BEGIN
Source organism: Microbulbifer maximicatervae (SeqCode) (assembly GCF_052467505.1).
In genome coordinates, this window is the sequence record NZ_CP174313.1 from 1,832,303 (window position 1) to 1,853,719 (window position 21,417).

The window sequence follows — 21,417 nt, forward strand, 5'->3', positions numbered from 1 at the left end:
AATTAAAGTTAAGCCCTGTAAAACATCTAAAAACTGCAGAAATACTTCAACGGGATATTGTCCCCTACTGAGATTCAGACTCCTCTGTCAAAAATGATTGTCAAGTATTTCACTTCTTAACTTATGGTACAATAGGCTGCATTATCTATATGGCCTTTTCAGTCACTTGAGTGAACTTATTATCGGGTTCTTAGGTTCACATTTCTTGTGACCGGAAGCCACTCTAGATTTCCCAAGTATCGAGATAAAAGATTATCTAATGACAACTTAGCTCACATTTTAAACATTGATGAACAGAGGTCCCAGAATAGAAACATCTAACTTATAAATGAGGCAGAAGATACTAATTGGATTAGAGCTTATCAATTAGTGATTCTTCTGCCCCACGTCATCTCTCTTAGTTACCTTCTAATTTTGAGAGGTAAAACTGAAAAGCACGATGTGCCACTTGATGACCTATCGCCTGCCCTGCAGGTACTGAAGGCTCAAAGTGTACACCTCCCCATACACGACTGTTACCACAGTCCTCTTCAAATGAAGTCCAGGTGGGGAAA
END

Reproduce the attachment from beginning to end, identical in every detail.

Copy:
Source organism: Microbulbifer maximicatervae (SeqCode) (assembly GCF_052467505.1).
In genome coordinates, this window is the sequence record NZ_CP174313.1 from 1,832,303 (window position 1) to 1,853,719 (window position 21,417).

The window sequence follows — 21,417 nt, forward strand, 5'->3', positions numbered from 1 at the left end:
AATTAAAGTTAAGCCCTGTAAAACATCTAAAAACTGCAGAAATACTTCAACGGGATATTGTCCCCTACTGAGATTCAGACTCCTCTGTCAAAAATGATTGTCAAGTATTTCACTTCTTAACTTATGGTACAATAGGCTGCATTATCTATATGGCCTTTTCAGTCACTTGAGTGAACTTATTATCGGGTTCTTAGGTTCACATTTCTTGTGACCGGAAGCCACTCTAGATTTCCCAAGTATCGAGATAAAAGATTATCTAATGACAACTTAGCTCACATTTTAAACATTGATGAACAGAGGTCCCAGAATAGAAACATCTAACTTATAAATGAGGCAGAAGATACTAATTGGATTAGAGCTTATCAATTAGTGATTCTTCTGCCCCACGTCATCTCTCTTAGTTACCTTCTAATTTTGAGAGGTAAAACTGAAAAGCACGATGTGCCACTTGATGACCTATCGCCTGCCCTGCAGGTACTGAAGGCTCAAAGTGTACACCTCCCCATACACGACTGTTACCACAGTCCTCTTCAAATGAAGTCCAGGTGGGGAAA